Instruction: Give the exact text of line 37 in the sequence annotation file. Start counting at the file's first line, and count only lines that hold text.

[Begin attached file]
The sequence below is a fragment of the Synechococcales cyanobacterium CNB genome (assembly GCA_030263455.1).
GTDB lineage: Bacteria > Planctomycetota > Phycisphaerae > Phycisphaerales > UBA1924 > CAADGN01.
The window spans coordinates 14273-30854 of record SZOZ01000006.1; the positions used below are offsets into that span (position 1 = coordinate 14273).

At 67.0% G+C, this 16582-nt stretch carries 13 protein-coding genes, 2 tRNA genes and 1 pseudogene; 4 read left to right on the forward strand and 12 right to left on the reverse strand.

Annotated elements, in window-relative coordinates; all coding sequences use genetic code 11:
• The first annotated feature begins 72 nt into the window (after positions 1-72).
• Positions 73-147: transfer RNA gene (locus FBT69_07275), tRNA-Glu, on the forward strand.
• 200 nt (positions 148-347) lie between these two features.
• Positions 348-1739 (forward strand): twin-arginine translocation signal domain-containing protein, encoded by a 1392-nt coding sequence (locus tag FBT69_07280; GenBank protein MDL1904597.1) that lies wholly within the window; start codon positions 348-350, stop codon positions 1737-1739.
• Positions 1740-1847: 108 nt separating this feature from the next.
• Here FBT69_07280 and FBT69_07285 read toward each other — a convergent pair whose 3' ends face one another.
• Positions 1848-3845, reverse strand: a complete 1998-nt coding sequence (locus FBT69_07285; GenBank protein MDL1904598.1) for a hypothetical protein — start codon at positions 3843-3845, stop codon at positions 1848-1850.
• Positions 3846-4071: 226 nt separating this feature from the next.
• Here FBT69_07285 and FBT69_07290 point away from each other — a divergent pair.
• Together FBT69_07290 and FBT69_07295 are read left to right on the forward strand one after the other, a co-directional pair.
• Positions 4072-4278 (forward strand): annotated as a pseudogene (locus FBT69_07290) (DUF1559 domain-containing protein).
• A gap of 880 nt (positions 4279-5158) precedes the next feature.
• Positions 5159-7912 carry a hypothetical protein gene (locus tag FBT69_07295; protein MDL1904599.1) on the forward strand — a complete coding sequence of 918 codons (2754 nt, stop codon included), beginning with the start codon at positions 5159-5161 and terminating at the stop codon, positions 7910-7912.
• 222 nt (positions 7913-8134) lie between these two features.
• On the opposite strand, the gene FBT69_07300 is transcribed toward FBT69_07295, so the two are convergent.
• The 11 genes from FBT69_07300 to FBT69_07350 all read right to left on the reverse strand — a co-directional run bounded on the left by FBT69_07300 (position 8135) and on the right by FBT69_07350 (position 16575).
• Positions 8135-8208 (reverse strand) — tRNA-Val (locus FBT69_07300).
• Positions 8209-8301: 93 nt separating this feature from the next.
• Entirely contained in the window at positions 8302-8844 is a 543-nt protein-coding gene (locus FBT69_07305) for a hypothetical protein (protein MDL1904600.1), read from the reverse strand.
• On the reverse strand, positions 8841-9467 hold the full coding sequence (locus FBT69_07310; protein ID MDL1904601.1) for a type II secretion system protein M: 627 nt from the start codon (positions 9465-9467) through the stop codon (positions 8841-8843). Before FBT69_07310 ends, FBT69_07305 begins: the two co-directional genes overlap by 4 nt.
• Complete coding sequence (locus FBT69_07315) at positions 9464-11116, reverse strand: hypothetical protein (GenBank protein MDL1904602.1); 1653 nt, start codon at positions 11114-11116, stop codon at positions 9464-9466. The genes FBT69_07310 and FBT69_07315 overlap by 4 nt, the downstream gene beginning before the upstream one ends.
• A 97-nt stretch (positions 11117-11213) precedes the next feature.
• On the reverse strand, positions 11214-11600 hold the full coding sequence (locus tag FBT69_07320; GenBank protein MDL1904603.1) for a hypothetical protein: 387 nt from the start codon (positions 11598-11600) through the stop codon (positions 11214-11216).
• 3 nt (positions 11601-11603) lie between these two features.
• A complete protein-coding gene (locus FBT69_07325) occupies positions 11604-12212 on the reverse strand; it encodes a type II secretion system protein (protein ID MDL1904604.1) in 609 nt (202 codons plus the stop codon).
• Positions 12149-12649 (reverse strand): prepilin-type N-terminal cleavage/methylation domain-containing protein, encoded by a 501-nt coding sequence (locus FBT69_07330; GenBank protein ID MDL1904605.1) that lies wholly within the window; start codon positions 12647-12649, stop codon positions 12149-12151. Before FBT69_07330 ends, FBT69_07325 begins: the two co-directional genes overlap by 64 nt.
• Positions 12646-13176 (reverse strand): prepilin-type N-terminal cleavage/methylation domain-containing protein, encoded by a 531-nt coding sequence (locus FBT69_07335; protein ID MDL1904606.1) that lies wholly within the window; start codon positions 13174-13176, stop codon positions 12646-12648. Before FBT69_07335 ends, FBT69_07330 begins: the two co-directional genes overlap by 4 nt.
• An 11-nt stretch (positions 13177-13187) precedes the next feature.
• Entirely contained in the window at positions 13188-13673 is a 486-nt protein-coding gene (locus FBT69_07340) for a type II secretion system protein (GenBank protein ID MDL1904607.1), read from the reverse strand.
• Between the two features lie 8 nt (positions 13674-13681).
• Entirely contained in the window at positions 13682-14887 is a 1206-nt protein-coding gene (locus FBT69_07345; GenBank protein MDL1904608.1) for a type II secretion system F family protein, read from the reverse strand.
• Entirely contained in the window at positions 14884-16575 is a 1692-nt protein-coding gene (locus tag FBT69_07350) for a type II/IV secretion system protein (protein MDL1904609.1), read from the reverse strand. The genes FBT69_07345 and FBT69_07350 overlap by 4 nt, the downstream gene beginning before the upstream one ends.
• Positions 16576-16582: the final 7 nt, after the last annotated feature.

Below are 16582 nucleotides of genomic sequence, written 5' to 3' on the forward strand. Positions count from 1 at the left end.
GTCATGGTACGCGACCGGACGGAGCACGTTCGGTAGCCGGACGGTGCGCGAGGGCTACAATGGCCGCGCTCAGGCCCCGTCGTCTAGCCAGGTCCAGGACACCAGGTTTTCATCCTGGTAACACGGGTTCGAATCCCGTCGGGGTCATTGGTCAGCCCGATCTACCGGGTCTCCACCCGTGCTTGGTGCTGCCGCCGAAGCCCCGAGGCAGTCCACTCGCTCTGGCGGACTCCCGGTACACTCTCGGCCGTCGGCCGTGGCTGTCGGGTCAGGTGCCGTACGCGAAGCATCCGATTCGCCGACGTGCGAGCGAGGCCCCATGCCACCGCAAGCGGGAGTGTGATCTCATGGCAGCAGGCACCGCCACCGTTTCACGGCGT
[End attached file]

• Entirely contained in the window at positions 14884-16575 is a 1692-nt protein-coding gene (locus tag FBT69_07350) for a type II/IV secretion system protein (protein MDL1904609.1), read from the reverse strand. The genes FBT69_07345 and FBT69_07350 overlap by 4 nt, the downstream gene beginning before the upstream one ends.